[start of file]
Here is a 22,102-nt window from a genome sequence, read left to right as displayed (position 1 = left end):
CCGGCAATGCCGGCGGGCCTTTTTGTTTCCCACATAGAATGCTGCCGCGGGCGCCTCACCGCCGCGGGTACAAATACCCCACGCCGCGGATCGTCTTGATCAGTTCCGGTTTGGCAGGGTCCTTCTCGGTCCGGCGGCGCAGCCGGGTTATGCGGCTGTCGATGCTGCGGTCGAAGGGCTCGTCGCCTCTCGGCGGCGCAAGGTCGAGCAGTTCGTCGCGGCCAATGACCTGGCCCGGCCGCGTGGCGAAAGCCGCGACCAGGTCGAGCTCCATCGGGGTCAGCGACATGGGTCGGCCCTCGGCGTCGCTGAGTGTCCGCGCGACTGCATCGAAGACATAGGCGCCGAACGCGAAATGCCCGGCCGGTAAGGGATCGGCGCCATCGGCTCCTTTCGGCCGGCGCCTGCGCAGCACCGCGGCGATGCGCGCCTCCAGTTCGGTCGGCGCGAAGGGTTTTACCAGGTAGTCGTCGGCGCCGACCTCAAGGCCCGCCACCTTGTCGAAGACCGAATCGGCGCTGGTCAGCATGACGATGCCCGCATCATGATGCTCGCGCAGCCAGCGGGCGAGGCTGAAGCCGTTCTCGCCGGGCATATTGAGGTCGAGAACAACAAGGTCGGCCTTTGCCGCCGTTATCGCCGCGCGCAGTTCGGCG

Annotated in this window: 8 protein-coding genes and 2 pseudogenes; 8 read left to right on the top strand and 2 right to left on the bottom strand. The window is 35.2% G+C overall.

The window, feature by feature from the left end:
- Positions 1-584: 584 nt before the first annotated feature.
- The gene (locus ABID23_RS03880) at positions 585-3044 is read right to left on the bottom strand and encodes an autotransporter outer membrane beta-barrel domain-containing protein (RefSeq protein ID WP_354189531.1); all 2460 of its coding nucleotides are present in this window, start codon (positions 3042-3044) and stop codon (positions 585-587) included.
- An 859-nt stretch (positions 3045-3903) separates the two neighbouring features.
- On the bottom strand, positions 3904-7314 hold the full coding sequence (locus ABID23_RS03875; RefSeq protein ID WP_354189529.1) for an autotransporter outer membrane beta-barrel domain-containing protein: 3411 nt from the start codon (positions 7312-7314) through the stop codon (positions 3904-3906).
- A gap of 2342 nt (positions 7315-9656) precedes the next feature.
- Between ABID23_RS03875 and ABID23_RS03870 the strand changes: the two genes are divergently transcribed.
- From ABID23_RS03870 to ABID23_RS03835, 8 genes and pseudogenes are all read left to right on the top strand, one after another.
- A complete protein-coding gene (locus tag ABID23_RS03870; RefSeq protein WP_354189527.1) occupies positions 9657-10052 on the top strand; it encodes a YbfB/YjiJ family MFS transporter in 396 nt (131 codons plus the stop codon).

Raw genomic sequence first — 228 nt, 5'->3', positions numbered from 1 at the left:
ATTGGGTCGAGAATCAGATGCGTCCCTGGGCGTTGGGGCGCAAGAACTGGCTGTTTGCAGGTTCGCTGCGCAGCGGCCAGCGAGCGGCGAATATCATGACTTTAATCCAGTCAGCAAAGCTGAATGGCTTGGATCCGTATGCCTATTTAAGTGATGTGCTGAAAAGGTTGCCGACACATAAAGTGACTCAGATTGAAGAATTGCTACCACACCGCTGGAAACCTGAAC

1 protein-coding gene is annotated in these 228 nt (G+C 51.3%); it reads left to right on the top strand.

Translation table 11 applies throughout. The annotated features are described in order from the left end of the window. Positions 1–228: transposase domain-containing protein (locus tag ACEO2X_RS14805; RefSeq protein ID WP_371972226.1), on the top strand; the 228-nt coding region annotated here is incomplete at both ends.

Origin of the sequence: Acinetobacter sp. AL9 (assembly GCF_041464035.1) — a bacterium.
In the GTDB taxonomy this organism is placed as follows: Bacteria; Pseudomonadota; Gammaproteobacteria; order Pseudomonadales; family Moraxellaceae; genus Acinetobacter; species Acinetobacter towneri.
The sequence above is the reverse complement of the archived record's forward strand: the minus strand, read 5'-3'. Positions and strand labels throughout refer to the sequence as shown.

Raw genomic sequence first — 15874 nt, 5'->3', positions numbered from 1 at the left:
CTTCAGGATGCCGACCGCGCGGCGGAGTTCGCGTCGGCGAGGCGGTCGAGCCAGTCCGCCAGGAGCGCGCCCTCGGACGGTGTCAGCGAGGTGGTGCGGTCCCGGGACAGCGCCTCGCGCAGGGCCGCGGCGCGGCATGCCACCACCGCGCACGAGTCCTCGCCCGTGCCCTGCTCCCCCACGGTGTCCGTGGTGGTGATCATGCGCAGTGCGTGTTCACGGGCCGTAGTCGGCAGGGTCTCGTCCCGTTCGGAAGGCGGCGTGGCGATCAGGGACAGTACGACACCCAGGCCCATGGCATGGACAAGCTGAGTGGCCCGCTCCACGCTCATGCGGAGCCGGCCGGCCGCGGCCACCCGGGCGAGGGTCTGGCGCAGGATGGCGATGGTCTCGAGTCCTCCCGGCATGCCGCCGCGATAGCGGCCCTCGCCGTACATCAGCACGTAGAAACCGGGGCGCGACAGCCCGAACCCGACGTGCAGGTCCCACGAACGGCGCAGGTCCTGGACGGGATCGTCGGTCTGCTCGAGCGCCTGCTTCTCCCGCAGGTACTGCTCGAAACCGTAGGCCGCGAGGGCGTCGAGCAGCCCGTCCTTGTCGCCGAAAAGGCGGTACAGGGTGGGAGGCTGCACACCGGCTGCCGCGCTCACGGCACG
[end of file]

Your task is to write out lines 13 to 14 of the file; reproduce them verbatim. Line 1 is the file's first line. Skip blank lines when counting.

Raw genomic sequence first — 228 nt, 5'->3', positions numbered from 1 at the left:
ATTGGGTCGAGAATCAGATGCGTCCCTGGGCGTTGGGGCGCAAGAACTGGCTGTTTGCAGGTTCGCTGCGCAGCGGCCAGCGAGCGGCGAATATCATGACTTTAATCCAGTCAGCAAAGCTGAATGGCTTGGATCCGTATGCCTATTTAAGTGATGTGCTGAAAAGGTTGCCGACACATAAAGTGACTCAGATTGAAGAATTGCTACCACACCGCTGGAAACCTGAAC